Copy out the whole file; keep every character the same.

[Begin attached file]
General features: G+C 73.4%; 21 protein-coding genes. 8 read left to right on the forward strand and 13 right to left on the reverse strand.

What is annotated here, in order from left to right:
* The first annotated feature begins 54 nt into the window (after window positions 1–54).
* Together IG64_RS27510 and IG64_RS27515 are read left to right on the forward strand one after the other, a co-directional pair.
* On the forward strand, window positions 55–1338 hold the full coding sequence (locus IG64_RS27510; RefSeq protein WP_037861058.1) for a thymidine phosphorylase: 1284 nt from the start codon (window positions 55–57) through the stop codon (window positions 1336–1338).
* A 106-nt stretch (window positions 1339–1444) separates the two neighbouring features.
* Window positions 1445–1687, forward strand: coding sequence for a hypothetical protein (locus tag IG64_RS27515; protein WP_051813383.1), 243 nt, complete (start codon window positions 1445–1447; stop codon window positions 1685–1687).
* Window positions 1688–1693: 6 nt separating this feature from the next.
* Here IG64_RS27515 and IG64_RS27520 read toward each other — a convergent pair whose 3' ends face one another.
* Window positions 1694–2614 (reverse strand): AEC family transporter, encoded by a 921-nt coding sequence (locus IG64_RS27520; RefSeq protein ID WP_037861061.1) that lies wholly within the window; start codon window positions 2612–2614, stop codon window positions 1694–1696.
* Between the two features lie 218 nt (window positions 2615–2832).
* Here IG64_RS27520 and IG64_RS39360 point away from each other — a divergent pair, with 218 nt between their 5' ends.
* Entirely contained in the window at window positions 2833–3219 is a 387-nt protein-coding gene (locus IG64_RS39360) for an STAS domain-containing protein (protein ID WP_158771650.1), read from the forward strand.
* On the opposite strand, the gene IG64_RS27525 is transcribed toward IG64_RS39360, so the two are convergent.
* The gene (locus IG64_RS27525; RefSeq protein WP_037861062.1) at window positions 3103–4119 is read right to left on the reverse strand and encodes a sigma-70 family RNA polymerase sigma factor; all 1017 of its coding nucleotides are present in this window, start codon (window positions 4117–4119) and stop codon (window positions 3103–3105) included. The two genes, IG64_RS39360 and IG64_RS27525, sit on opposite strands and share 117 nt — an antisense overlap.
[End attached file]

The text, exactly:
General features: G+C 73.4%; 21 protein-coding genes. 8 read left to right on the forward strand and 13 right to left on the reverse strand.

What is annotated here, in order from left to right:
* The first annotated feature begins 54 nt into the window (after window positions 1–54).
* Together IG64_RS27510 and IG64_RS27515 are read left to right on the forward strand one after the other, a co-directional pair.
* On the forward strand, window positions 55–1338 hold the full coding sequence (locus IG64_RS27510; RefSeq protein WP_037861058.1) for a thymidine phosphorylase: 1284 nt from the start codon (window positions 55–57) through the stop codon (window positions 1336–1338).
* A 106-nt stretch (window positions 1339–1444) separates the two neighbouring features.
* Window positions 1445–1687, forward strand: coding sequence for a hypothetical protein (locus tag IG64_RS27515; protein WP_051813383.1), 243 nt, complete (start codon window positions 1445–1447; stop codon window positions 1685–1687).
* Window positions 1688–1693: 6 nt separating this feature from the next.
* Here IG64_RS27515 and IG64_RS27520 read toward each other — a convergent pair whose 3' ends face one another.
* Window positions 1694–2614 (reverse strand): AEC family transporter, encoded by a 921-nt coding sequence (locus IG64_RS27520; RefSeq protein ID WP_037861061.1) that lies wholly within the window; start codon window positions 2612–2614, stop codon window positions 1694–1696.
* Between the two features lie 218 nt (window positions 2615–2832).
* Here IG64_RS27520 and IG64_RS39360 point away from each other — a divergent pair, with 218 nt between their 5' ends.
* Entirely contained in the window at window positions 2833–3219 is a 387-nt protein-coding gene (locus IG64_RS39360) for an STAS domain-containing protein (protein ID WP_158771650.1), read from the forward strand.
* On the opposite strand, the gene IG64_RS27525 is transcribed toward IG64_RS39360, so the two are convergent.
* The gene (locus IG64_RS27525; RefSeq protein WP_037861062.1) at window positions 3103–4119 is read right to left on the reverse strand and encodes a sigma-70 family RNA polymerase sigma factor; all 1017 of its coding nucleotides are present in this window, start codon (window positions 4117–4119) and stop codon (window positions 3103–3105) included. The two genes, IG64_RS39360 and IG64_RS27525, sit on opposite strands and share 117 nt — an antisense overlap.